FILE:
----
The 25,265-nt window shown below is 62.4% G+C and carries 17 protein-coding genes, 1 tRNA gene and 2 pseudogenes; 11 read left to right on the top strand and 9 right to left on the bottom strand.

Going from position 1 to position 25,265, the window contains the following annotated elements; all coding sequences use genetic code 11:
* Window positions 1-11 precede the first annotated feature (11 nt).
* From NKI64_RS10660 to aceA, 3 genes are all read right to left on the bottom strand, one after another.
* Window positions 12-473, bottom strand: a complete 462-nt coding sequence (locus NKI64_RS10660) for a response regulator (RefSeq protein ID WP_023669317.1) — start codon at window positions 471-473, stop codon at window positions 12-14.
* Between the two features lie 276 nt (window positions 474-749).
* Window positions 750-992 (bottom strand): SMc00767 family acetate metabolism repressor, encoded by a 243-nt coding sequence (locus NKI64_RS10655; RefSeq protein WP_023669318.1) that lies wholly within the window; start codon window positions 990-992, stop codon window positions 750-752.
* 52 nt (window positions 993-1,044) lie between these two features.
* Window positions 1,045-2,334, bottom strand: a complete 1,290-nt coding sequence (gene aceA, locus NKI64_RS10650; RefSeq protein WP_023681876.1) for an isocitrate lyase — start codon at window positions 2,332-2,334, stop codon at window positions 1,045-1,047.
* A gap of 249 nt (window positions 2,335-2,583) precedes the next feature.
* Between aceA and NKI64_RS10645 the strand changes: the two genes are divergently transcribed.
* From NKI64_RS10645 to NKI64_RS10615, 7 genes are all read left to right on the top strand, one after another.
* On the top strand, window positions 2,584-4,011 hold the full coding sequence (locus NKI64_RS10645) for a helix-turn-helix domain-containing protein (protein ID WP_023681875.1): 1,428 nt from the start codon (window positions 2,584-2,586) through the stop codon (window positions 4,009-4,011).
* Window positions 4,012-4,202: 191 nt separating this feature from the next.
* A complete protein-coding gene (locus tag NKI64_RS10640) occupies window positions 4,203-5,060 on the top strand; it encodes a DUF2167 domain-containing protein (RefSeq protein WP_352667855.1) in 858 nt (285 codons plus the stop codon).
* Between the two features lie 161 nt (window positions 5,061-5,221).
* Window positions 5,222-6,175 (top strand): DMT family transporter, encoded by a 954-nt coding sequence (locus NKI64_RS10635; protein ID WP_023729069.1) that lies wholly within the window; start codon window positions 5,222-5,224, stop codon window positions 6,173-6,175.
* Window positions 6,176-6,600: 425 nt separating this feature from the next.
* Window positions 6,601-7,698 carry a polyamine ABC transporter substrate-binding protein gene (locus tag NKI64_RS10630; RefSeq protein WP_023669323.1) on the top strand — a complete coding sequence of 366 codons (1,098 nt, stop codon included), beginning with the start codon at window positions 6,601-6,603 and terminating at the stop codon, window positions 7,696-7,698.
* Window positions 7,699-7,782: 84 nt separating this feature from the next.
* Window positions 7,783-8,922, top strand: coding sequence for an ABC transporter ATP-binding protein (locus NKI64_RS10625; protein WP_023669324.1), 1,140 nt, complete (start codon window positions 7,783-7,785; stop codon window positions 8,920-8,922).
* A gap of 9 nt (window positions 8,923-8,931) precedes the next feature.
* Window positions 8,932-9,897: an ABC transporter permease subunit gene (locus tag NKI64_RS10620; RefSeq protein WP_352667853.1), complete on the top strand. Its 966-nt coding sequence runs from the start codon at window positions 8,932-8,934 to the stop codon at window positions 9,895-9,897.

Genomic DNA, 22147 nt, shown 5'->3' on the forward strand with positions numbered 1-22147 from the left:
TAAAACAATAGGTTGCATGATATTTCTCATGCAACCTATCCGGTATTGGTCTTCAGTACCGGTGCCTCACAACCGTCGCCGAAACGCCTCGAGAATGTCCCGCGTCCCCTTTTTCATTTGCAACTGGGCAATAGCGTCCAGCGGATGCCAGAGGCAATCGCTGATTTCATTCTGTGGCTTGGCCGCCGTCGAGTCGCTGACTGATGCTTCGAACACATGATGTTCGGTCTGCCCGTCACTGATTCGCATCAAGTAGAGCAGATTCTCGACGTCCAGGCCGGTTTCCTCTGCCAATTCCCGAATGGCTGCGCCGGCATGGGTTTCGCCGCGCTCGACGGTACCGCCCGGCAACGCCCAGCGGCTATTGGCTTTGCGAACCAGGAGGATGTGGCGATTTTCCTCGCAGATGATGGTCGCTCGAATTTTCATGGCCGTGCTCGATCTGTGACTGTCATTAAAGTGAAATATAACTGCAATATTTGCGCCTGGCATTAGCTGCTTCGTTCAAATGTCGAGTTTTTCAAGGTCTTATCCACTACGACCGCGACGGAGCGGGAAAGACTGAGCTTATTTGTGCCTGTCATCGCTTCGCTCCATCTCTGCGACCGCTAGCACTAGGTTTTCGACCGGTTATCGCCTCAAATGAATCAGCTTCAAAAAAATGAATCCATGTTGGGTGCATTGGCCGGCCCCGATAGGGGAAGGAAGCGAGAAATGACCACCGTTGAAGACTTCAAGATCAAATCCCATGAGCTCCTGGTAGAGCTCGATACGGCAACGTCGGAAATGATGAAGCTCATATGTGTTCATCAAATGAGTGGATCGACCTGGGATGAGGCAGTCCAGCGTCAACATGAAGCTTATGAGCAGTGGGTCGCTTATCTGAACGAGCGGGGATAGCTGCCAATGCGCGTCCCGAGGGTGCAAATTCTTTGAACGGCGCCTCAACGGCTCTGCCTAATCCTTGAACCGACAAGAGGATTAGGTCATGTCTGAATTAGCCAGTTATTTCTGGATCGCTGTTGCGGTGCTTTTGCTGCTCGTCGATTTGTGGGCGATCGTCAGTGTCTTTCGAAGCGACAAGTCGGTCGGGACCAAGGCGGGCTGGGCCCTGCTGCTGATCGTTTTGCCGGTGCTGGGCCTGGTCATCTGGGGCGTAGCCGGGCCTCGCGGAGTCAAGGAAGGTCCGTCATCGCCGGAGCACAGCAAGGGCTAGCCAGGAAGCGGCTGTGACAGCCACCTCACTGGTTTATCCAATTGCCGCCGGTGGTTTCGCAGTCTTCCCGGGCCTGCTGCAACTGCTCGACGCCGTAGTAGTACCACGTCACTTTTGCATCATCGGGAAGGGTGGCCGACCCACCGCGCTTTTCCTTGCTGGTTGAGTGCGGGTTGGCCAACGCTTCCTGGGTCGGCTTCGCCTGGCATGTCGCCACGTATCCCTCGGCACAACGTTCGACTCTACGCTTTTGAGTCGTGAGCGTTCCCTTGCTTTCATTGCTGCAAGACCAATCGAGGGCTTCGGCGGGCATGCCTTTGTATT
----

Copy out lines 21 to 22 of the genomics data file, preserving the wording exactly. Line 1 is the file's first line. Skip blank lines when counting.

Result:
* Window positions 7,783-8,922, top strand: coding sequence for an ABC transporter ATP-binding protein (locus NKI64_RS10625; protein WP_023669324.1), 1,140 nt, complete (start codon window positions 7,783-7,785; stop codon window positions 8,920-8,922).
* A gap of 9 nt (window positions 8,923-8,931) precedes the next feature.